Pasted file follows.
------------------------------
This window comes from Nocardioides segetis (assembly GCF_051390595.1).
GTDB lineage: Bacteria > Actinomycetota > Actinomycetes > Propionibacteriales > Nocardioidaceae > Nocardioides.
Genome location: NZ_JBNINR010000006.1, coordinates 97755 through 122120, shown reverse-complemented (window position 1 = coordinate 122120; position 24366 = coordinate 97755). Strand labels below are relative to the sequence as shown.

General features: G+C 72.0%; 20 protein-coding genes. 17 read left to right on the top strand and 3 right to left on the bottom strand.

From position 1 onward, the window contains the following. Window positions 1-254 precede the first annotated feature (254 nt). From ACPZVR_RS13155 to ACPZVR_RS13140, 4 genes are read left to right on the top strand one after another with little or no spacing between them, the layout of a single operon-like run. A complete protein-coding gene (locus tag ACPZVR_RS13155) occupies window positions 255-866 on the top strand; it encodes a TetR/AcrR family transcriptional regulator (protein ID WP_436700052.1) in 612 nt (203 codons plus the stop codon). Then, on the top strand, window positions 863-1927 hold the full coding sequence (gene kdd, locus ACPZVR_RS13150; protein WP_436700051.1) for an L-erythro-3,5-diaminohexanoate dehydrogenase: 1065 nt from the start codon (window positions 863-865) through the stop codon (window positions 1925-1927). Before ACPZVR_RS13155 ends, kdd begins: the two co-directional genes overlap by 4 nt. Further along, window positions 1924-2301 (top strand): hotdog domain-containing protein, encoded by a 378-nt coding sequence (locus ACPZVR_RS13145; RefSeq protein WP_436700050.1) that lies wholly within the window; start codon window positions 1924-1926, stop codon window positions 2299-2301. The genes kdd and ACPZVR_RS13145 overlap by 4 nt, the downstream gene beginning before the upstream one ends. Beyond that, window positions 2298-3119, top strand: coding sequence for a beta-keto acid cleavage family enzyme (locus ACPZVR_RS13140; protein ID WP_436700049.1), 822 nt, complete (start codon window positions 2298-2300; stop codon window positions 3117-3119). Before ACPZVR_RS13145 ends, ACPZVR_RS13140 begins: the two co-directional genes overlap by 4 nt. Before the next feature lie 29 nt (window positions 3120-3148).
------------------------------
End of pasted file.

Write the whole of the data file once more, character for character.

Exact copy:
This window comes from Nocardioides segetis (assembly GCF_051390595.1).
GTDB lineage: Bacteria > Actinomycetota > Actinomycetes > Propionibacteriales > Nocardioidaceae > Nocardioides.
Genome location: NZ_JBNINR010000006.1, coordinates 97755 through 122120, shown reverse-complemented (window position 1 = coordinate 122120; position 24366 = coordinate 97755). Strand labels below are relative to the sequence as shown.

General features: G+C 72.0%; 20 protein-coding genes. 17 read left to right on the top strand and 3 right to left on the bottom strand.

From position 1 onward, the window contains the following. Window positions 1-254 precede the first annotated feature (254 nt). From ACPZVR_RS13155 to ACPZVR_RS13140, 4 genes are read left to right on the top strand one after another with little or no spacing between them, the layout of a single operon-like run. A complete protein-coding gene (locus tag ACPZVR_RS13155) occupies window positions 255-866 on the top strand; it encodes a TetR/AcrR family transcriptional regulator (protein ID WP_436700052.1) in 612 nt (203 codons plus the stop codon). Then, on the top strand, window positions 863-1927 hold the full coding sequence (gene kdd, locus ACPZVR_RS13150; protein WP_436700051.1) for an L-erythro-3,5-diaminohexanoate dehydrogenase: 1065 nt from the start codon (window positions 863-865) through the stop codon (window positions 1925-1927). Before ACPZVR_RS13155 ends, kdd begins: the two co-directional genes overlap by 4 nt. Further along, window positions 1924-2301 (top strand): hotdog domain-containing protein, encoded by a 378-nt coding sequence (locus ACPZVR_RS13145; RefSeq protein WP_436700050.1) that lies wholly within the window; start codon window positions 1924-1926, stop codon window positions 2299-2301. The genes kdd and ACPZVR_RS13145 overlap by 4 nt, the downstream gene beginning before the upstream one ends. Beyond that, window positions 2298-3119, top strand: coding sequence for a beta-keto acid cleavage family enzyme (locus ACPZVR_RS13140; protein ID WP_436700049.1), 822 nt, complete (start codon window positions 2298-2300; stop codon window positions 3117-3119). Before ACPZVR_RS13145 ends, ACPZVR_RS13140 begins: the two co-directional genes overlap by 4 nt. Before the next feature lie 29 nt (window positions 3120-3148).